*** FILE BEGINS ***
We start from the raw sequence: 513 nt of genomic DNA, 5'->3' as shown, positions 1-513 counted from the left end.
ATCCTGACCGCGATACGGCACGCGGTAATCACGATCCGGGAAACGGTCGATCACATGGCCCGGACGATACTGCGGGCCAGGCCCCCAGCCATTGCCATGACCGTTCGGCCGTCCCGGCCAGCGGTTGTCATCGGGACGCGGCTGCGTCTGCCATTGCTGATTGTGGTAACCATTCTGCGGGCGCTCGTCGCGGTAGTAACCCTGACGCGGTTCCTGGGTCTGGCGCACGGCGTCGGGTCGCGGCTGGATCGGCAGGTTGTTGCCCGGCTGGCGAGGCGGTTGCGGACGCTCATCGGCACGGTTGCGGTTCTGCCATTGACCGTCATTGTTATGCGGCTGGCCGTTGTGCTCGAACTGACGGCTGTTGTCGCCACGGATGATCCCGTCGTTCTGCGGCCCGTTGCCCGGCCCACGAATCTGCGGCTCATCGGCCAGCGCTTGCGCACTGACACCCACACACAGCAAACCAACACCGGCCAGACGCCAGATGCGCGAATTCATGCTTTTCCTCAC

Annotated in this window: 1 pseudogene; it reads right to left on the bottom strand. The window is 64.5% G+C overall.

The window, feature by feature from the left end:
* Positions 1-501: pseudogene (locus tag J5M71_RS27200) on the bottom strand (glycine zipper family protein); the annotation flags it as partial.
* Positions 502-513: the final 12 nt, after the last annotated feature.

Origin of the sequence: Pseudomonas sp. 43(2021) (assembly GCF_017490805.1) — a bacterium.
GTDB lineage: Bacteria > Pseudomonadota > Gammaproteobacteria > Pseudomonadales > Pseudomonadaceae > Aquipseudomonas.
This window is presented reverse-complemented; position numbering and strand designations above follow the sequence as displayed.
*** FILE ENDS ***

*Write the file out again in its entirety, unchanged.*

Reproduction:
We start from the raw sequence: 513 nt of genomic DNA, 5'->3' as shown, positions 1-513 counted from the left end.
ATCCTGACCGCGATACGGCACGCGGTAATCACGATCCGGGAAACGGTCGATCACATGGCCCGGACGATACTGCGGGCCAGGCCCCCAGCCATTGCCATGACCGTTCGGCCGTCCCGGCCAGCGGTTGTCATCGGGACGCGGCTGCGTCTGCCATTGCTGATTGTGGTAACCATTCTGCGGGCGCTCGTCGCGGTAGTAACCCTGACGCGGTTCCTGGGTCTGGCGCACGGCGTCGGGTCGCGGCTGGATCGGCAGGTTGTTGCCCGGCTGGCGAGGCGGTTGCGGACGCTCATCGGCACGGTTGCGGTTCTGCCATTGACCGTCATTGTTATGCGGCTGGCCGTTGTGCTCGAACTGACGGCTGTTGTCGCCACGGATGATCCCGTCGTTCTGCGGCCCGTTGCCCGGCCCACGAATCTGCGGCTCATCGGCCAGCGCTTGCGCACTGACACCCACACACAGCAAACCAACACCGGCCAGACGCCAGATGCGCGAATTCATGCTTTTCCTCAC

Annotated in this window: 1 pseudogene; it reads right to left on the bottom strand. The window is 64.5% G+C overall.

The window, feature by feature from the left end:
* Positions 1-501: pseudogene (locus tag J5M71_RS27200) on the bottom strand (glycine zipper family protein); the annotation flags it as partial.
* Positions 502-513: the final 12 nt, after the last annotated feature.

Origin of the sequence: Pseudomonas sp. 43(2021) (assembly GCF_017490805.1) — a bacterium.
GTDB lineage: Bacteria > Pseudomonadota > Gammaproteobacteria > Pseudomonadales > Pseudomonadaceae > Aquipseudomonas.
This window is presented reverse-complemented; position numbering and strand designations above follow the sequence as displayed.